Harvard University announced today that Wynton Marsalis will continue his two-year lecture series with an appearance at Sanders Theatre on Sept. 15. Currently the artistic director of Jazz at Lincoln Center, Marsalis is an accomplished musician, composer, bandleader, and educator who has made the promotion of jazz and cultural literacy his hallmark causes.
Marsalis’ second lecture, “The Double Crossing of a Pair of Heels: The Dynamics of Social Dance and American Popular Musics,” will be accompanied by live performances by acclaimed dance professionals, including Jared Grimes, Nelida Tirado, Eddie Torres Jr., Heather Gehring, and Lou Brockman.
“In this lecture, I will address the dynamic relationship between American music and social dance in our culture,” Marsalis said. “It will focus on what our dancing and music tells us about our traditions, our sense of community, and our rituals of courtship.”
Marsalis kicked off his lecture series in April before a sold-out house with “Music as Metaphor,” a two-hour journey through the history of American music that included live musical interludes. Illustrating his gift for combining prose and music with wisdom and humor, Marsalis led the crowd through a narrative that explained the evolution of jazz and the blues, and revealed how American music was vital to the development of the nation’s collective history.
“Wynton Marsalis’ visit to Sanders Theatre last spring was an extraordinary synthesis of performance and spoken word, full of captivating musical moments, but, more than that, wonderfully incisive in exploring music as a metaphor for aspects of contemporary life,” Harvard President Drew Faust said. “I greatly look forward to welcoming him back.”
Marsalis’ lecture is one of several arts events that will take place throughout the year as Harvard celebrates its 375th anniversary. The Marsalis lecture series highlights the University’s focus on the arts since a 2008 presidential task force called for an increased arts presence.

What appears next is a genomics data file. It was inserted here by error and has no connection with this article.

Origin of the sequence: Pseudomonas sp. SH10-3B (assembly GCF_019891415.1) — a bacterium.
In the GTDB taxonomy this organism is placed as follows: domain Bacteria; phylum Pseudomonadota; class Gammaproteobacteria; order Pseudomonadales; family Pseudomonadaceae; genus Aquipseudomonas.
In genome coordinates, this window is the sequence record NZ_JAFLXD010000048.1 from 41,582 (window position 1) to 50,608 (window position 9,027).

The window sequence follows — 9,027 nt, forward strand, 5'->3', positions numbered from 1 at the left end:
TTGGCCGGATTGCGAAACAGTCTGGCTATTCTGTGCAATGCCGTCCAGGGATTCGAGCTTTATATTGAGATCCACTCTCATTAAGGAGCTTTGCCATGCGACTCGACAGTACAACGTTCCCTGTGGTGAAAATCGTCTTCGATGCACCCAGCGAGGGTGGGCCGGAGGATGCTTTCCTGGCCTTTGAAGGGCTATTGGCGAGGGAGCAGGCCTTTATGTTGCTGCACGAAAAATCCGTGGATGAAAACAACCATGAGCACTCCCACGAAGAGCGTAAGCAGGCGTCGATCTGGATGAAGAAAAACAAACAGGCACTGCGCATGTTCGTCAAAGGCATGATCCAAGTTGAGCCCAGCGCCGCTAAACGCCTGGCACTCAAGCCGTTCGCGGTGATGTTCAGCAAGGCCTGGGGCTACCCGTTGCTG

A native of New Orleans, Marsalis is one of the nation’s most highly decorated cultural figures. In addition to winning nine Grammy awards, he was the first jazz musician to receive the Pulitzer Prize for music. His international accolades include an honorary membership in Britain’s Royal Academy of Music, the highest decoration for a non-British citizen, and the insignia of chevalier of the Legion of Honor, France’s highest distinction. He has more than 70 albums to his credit, which have sold more than 7 million copies. Marsalis is also the first jazz artist to perform and compose across the full spectrum of jazz: from its New Orleans roots to bebop and modern jazz. By creating and performing an expansive range of new music for everything from quartets to big bands, chamber music ensembles to symphony orchestras, and tap dance to ballet, Marsalis has expanded the vocabulary of jazz and created a vital body of work that places him among the world’s finest musicians and composers. Harvard awarded him an honorary doctorate in music in 2009.
Tickets for Marsalis’ lecture at Sanders will be free. They will become available for the Harvard community today and for the public on Sept. 8. For information on obtaining tickets.